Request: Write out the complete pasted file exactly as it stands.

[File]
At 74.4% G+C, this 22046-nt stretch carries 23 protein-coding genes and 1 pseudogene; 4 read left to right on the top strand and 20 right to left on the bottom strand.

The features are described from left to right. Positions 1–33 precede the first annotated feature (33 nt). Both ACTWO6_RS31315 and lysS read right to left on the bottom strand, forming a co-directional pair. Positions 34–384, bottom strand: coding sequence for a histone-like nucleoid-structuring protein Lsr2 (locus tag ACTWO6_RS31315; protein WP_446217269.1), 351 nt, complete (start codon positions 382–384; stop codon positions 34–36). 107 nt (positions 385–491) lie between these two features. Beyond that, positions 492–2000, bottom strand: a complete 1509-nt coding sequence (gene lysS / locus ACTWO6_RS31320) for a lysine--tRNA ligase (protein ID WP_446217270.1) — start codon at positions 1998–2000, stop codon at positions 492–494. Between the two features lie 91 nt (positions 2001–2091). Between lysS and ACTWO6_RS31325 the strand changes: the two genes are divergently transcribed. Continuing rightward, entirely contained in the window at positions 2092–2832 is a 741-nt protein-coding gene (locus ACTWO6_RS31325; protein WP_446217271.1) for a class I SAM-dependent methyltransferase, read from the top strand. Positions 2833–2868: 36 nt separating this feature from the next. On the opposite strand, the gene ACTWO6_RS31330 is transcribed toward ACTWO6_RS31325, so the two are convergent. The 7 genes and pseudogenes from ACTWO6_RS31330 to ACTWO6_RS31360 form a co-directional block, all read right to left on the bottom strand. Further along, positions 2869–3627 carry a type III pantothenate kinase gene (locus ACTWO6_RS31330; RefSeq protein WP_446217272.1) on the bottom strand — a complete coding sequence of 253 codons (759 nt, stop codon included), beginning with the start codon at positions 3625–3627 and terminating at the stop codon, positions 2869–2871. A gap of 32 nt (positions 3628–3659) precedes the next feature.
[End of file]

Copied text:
At 74.4% G+C, this 22046-nt stretch carries 23 protein-coding genes and 1 pseudogene; 4 read left to right on the top strand and 20 right to left on the bottom strand.

The features are described from left to right. Positions 1–33 precede the first annotated feature (33 nt). Both ACTWO6_RS31315 and lysS read right to left on the bottom strand, forming a co-directional pair. Positions 34–384, bottom strand: coding sequence for a histone-like nucleoid-structuring protein Lsr2 (locus tag ACTWO6_RS31315; protein WP_446217269.1), 351 nt, complete (start codon positions 382–384; stop codon positions 34–36). 107 nt (positions 385–491) lie between these two features. Beyond that, positions 492–2000, bottom strand: a complete 1509-nt coding sequence (gene lysS / locus ACTWO6_RS31320) for a lysine--tRNA ligase (protein ID WP_446217270.1) — start codon at positions 1998–2000, stop codon at positions 492–494. Between the two features lie 91 nt (positions 2001–2091). Between lysS and ACTWO6_RS31325 the strand changes: the two genes are divergently transcribed. Continuing rightward, entirely contained in the window at positions 2092–2832 is a 741-nt protein-coding gene (locus ACTWO6_RS31325; protein WP_446217271.1) for a class I SAM-dependent methyltransferase, read from the top strand. Positions 2833–2868: 36 nt separating this feature from the next. On the opposite strand, the gene ACTWO6_RS31330 is transcribed toward ACTWO6_RS31325, so the two are convergent. The 7 genes and pseudogenes from ACTWO6_RS31330 to ACTWO6_RS31360 form a co-directional block, all read right to left on the bottom strand. Further along, positions 2869–3627 carry a type III pantothenate kinase gene (locus ACTWO6_RS31330; RefSeq protein WP_446217272.1) on the bottom strand — a complete coding sequence of 253 codons (759 nt, stop codon included), beginning with the start codon at positions 3625–3627 and terminating at the stop codon, positions 2869–2871. A gap of 32 nt (positions 3628–3659) precedes the next feature.